Sign Up For Card Player's Newsletter And Free Bi-Monthly Online Magazine

Poker Player Headed to Jail Unless He Turns it Around at the Tables

Financial Scam Artist Has No Other Form of Income


Samuel McMaster needs to make a lot of money playing poker if he hopes to lessen his jail time.Many stories paint the poker industry in a positive light. Of the hundreds of professionals who make a living off of cards, many of them are upstanding citizens who donate millions to various charities around the world. They go out of their way to help other people and try to make positive contributions to their communities.

But some stories don’t paint the poker industry in a positive light. This is one of those stories.

ABC News and various media outlets came out with an article this week that highlights one of those ‘Oddly Enough’ news stories, a tale that seems as implausible as it is absurd. A man convicted of scamming more than 20 people, many of them senior citizens, will be allowed to try to pay off his debts by competing in poker tournaments around the country.

Samuel McMaster, a former stockbroker from New Mexico, had admitted to 26 felony charges of securities fraud. He owes $444,000 to nearly two dozen victims and has accepted a delayed sentencing deal. Over the next six months, he will need to make restitution payments of $7,500 a month to prove that he has the abilities and the fortitude to pay back his victims. If he misses two payments, he will go back to court for immediate sentencing, where he can face up to 12 years in prison.

According to McMaster’s lawyer, the former stock broker’s only source of income at the moment is poker. However, it’s not clear how much of an income that provides. News outlets are reporting McMaster used the $440,000 he stole for “personal uses and gambling.”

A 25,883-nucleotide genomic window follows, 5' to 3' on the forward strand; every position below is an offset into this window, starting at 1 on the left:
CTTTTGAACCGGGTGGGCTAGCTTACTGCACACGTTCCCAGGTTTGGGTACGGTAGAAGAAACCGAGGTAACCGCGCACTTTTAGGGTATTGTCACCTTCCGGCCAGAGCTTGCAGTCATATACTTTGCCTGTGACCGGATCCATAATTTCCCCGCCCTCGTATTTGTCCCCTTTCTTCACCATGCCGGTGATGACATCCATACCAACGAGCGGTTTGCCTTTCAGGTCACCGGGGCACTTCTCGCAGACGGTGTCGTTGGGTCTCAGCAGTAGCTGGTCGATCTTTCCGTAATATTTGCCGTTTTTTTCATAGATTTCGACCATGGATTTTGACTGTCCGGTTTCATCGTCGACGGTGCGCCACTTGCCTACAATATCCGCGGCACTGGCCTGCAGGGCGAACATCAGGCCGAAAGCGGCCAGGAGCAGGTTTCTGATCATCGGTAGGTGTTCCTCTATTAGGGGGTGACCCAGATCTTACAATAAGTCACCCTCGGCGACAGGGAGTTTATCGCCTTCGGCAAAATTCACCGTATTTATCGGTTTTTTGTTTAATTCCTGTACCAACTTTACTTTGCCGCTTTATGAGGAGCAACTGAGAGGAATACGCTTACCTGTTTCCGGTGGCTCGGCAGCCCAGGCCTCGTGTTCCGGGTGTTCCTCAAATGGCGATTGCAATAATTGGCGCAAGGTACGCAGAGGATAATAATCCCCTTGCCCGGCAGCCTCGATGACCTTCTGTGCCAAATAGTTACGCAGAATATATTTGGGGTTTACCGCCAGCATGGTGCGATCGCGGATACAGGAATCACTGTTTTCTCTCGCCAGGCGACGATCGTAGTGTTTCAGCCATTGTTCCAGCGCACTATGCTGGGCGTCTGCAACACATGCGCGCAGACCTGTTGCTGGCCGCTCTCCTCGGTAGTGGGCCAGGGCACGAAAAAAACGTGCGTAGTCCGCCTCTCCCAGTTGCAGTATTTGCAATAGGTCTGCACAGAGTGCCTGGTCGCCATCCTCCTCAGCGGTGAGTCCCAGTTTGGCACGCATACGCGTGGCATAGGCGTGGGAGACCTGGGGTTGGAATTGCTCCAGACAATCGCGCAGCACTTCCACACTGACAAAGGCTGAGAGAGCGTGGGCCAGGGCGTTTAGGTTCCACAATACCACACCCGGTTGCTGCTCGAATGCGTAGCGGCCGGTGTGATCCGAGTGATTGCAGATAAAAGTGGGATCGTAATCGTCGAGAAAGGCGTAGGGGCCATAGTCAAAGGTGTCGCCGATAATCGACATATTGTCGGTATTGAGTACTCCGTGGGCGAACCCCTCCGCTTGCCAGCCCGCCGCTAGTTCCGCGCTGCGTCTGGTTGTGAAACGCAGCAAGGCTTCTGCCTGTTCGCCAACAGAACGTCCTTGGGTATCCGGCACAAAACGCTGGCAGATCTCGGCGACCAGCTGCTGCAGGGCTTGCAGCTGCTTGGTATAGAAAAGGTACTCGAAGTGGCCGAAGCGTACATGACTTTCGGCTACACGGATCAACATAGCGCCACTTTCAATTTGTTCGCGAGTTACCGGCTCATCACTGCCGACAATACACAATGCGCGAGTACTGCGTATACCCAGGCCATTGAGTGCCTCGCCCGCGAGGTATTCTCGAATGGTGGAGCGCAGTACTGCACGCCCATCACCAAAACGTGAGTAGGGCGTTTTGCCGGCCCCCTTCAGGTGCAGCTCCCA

ABC reports that McMaster is a “poker pro” and a “card shark” in the article, but the author or the article also thought the World Series of Poker began in August just because it begins airing on ESPN in that month, so readers will have to take their information with a grain of salt.

According to Card Player’s database, McMaster has just a few paltry cashes in live tournaments in the past seven years, even though he has been playing poker tournaments at least as far back as 2003. Only two of them exceed the $7,500 total he will have to pay back on a monthly basis, and both of them came in $1,000 buy-in events.

The largest live cash of his life is for $12,550 for a second-place finish in a $1,000 buy-in event in a small field at Bellagio in 2008. He has never cashed in a WSOP event.

While he may primarily be a cash-game player, the court is allowing him to travel out of state specifically to play in tournaments.

While some detractors argue that the deal only encourages a person who may indeed be a loser at the poker tables to play more, New Mexico authorities insinuated that their hands were a little tied on this one. The IRS recognizes poker playing as a profession, and the judge apparently didn’t see enough of a reason to not let McMaster attempt to earn the money necessary to keep him out of jail.

Phyllis Bowman, the prosecutor in the New Mexico case, said that his release had more to do with security and little to do with the court’s belief that he would be successful in making this money at the poker tables.

“There’s nothing to indicate he is a violent threat to society,” said Bowman. “The conditions of his release have nothing to do with his profession.”

While that may be true, mainstream media outlets remain fascinated that a man can now lessen his jail time by being successful at the poker tables. ESPN Poker Editor Andrew Feldman was even asked to film a segment with Good Morning America on the story, according to his Twitter account.

While it seems like this story might not have a happy ending for McMaster, the former stockbroker still has a few months to try to turn it around.

“If he demonstrates an ability to successfully meet his restitution payments by playing poker, it potentially could sway the judge’s decision on final sentencing,” Kelly O’Donnell, New Mexico’s superintendent of the state’s regulation and licensing department, told ABC. “How much jail time he gets ultimately is up to the judge.”